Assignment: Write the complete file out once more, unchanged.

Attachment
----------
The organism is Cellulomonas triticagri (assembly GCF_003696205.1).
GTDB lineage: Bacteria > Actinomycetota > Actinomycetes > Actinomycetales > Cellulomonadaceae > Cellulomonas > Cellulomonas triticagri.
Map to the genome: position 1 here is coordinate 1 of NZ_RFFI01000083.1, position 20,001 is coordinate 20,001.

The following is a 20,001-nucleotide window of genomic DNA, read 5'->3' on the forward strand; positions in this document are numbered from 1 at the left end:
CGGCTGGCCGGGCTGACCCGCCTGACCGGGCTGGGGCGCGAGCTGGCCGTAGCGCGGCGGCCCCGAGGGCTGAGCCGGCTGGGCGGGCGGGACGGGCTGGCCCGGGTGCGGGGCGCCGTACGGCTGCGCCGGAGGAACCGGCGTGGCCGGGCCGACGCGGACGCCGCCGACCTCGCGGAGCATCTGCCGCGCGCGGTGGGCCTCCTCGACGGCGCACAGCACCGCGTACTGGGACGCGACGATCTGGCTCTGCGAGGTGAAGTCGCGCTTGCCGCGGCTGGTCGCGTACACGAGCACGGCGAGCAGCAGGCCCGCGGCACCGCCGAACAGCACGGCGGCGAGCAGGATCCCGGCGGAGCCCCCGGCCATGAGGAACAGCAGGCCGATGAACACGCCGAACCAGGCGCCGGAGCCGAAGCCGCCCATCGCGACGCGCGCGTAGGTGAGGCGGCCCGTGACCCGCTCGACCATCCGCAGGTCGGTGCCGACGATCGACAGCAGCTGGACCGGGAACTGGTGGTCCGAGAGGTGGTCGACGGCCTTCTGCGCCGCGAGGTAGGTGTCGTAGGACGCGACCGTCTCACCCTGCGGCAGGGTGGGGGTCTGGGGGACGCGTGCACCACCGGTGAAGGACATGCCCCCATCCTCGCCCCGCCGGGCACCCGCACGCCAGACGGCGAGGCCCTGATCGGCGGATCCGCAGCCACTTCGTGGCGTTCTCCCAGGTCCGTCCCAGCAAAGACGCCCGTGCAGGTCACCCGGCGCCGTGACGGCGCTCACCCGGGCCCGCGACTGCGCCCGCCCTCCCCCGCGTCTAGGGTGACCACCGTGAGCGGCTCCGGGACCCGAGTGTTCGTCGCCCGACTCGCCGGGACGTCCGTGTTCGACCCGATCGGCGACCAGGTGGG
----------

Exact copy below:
The organism is Cellulomonas triticagri (assembly GCF_003696205.1).
GTDB lineage: Bacteria > Actinomycetota > Actinomycetes > Actinomycetales > Cellulomonadaceae > Cellulomonas > Cellulomonas triticagri.
Map to the genome: position 1 here is coordinate 1 of NZ_RFFI01000083.1, position 20,001 is coordinate 20,001.

The following is a 20,001-nucleotide window of genomic DNA, read 5'->3' on the forward strand; positions in this document are numbered from 1 at the left end:
CGGCTGGCCGGGCTGACCCGCCTGACCGGGCTGGGGCGCGAGCTGGCCGTAGCGCGGCGGCCCCGAGGGCTGAGCCGGCTGGGCGGGCGGGACGGGCTGGCCCGGGTGCGGGGCGCCGTACGGCTGCGCCGGAGGAACCGGCGTGGCCGGGCCGACGCGGACGCCGCCGACCTCGCGGAGCATCTGCCGCGCGCGGTGGGCCTCCTCGACGGCGCACAGCACCGCGTACTGGGACGCGACGATCTGGCTCTGCGAGGTGAAGTCGCGCTTGCCGCGGCTGGTCGCGTACACGAGCACGGCGAGCAGCAGGCCCGCGGCACCGCCGAACAGCACGGCGGCGAGCAGGATCCCGGCGGAGCCCCCGGCCATGAGGAACAGCAGGCCGATGAACACGCCGAACCAGGCGCCGGAGCCGAAGCCGCCCATCGCGACGCGCGCGTAGGTGAGGCGGCCCGTGACCCGCTCGACCATCCGCAGGTCGGTGCCGACGATCGACAGCAGCTGGACCGGGAACTGGTGGTCCGAGAGGTGGTCGACGGCCTTCTGCGCCGCGAGGTAGGTGTCGTAGGACGCGACCGTCTCACCCTGCGGCAGGGTGGGGGTCTGGGGGACGCGTGCACCACCGGTGAAGGACATGCCCCCATCCTCGCCCCGCCGGGCACCCGCACGCCAGACGGCGAGGCCCTGATCGGCGGATCCGCAGCCACTTCGTGGCGTTCTCCCAGGTCCGTCCCAGCAAAGACGCCCGTGCAGGTCACCCGGCGCCGTGACGGCGCTCACCCGGGCCCGCGACTGCGCCCGCCCTCCCCCGCGTCTAGGGTGACCACCGTGAGCGGCTCCGGGACCCGAGTGTTCGTCGCCCGACTCGCCGGGACGTCCGTGTTCGACCCGATCGGCGACCAGGTGGG